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Caribbean/American congresswoman blames Trump for DACA crisis

Sunday, February 18, 2018

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WASHINGTON, United States (CMC) — Caribbean/American Congresswoman Yvette Clarke has blamed US President Donald Trump for the crisis surrounding the fate of the so-called Caribbean and other “Dreamers”.

Clarke, the daughter of Jamaican immigrants told the Caribbean Media Corporation (CMC) yesterday that the president created “a crisis by ending DACA [Deferred Acton for Childhood Arrivals], (and) called on Congress to work together to solve it.”

But Clarke, who represents the ninth Congressional District in Brooklyn, said Trump “continues to torpedo bipartisan deal after bipartisan deal, while offering an immigration framework that is cruel, vindictive and heartless.

“Over 100 Dreamers are deported daily, and we are quickly approaching the March 5th deadline,” she said.

“If Donald Trump cannot lead, he must get out of the way and let the Congress do its job in a bipartisan fashion, and save DACA.”

March 5 is the day that Trump has set the DACA programme to expire. The programme protects about 690,000 Caribbean and other Dreamers from deportation and allows them to work, study or join the military. But Trump rescinded DACA, leaving it to Congress to find a replacement.

After the week began with the promise of an extraordinarily open, free-ranging debate on immigration, senators on Thursday struck down measure after measure, leaving into question whether any solution on the Dreamers can be reached.

In a rebuke to Trump, senators voted overwhelmingly, 39 to 60, against the White House-backed bill, which would have committed US$25 billion for a wall along the border with Mexico, placed strict limits on legal immigration, ended the diversity visa lottery and offered 1.8 million Dreamers an eventual path to citizenship.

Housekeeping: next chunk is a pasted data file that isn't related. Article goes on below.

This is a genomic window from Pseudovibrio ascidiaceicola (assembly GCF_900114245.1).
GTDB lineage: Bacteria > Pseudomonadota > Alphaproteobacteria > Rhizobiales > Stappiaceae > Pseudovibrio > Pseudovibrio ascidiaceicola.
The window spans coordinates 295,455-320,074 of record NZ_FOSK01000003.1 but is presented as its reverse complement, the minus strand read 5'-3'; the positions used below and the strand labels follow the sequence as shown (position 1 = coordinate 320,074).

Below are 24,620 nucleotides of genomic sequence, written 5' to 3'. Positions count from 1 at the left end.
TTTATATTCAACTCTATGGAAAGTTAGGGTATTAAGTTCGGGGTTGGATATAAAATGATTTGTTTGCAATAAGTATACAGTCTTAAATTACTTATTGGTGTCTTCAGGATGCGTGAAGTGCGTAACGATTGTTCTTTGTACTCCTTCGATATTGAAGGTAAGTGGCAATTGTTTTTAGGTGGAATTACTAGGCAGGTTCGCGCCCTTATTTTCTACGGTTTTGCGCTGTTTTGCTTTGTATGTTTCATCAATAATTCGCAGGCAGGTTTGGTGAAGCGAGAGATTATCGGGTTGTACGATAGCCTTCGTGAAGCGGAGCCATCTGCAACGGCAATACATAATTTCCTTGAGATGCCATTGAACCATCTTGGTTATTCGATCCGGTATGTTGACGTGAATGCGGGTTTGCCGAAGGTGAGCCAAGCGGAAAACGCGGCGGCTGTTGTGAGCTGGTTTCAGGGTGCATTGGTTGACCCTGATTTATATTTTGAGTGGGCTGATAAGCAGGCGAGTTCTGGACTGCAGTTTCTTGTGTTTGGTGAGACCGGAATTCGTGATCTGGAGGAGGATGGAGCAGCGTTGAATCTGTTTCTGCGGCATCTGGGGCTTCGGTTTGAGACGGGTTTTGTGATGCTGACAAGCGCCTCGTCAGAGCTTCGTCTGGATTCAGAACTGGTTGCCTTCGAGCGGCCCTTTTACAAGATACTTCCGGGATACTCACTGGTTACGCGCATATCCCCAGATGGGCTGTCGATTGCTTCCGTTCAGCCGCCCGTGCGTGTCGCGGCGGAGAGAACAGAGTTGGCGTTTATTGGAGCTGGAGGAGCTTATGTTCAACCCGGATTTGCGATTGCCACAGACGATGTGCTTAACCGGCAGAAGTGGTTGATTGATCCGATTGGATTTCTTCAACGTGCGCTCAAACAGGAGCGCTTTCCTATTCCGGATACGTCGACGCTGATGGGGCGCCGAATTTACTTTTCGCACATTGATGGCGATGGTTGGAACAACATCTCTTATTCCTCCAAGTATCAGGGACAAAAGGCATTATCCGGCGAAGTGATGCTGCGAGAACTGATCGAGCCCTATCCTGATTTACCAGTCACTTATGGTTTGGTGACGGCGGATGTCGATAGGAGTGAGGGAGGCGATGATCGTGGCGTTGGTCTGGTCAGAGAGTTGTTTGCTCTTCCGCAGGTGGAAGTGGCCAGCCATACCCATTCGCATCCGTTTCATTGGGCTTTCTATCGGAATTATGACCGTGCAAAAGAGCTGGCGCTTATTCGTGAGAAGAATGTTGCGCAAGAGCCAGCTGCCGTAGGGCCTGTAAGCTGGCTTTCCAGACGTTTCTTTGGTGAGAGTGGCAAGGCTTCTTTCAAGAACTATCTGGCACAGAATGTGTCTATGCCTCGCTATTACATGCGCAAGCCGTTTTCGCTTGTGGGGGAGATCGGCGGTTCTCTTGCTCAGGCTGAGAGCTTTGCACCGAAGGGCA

Senators were 21 votes short of the 60 required to open debate, with the rejection of the president’s plan bipartisan: Democrats refused its get-tough approach to legal immigration, while many conservative Republicans derided it as amnesty.

Before the vote on Trump’s plan, senators rejected two bipartisan measures, including one written by Senators John McCain, Republican of Arizona, and Chris Coons, Democrat of Delaware, and another drafted by a broad bipartisan group of centrists calling themselves the Common Sense Coalition.

The estimated 690,000 young, undocumented Caribbean and other immigrants have been protected from deportation, until March 5, by DACA, and another 1.1 million would be eligible.

However, some Dreamers, many of whom have known no country other than the United States, are hopeful that the judicial system will protect them.

Meanwhile, two federal courts have issued injunctions ordering the Trump administration to keep DACA in place for those already receiving its protections, but the US Justice Department has asked the US Supreme Court to intervene and overturn lower court rulings.

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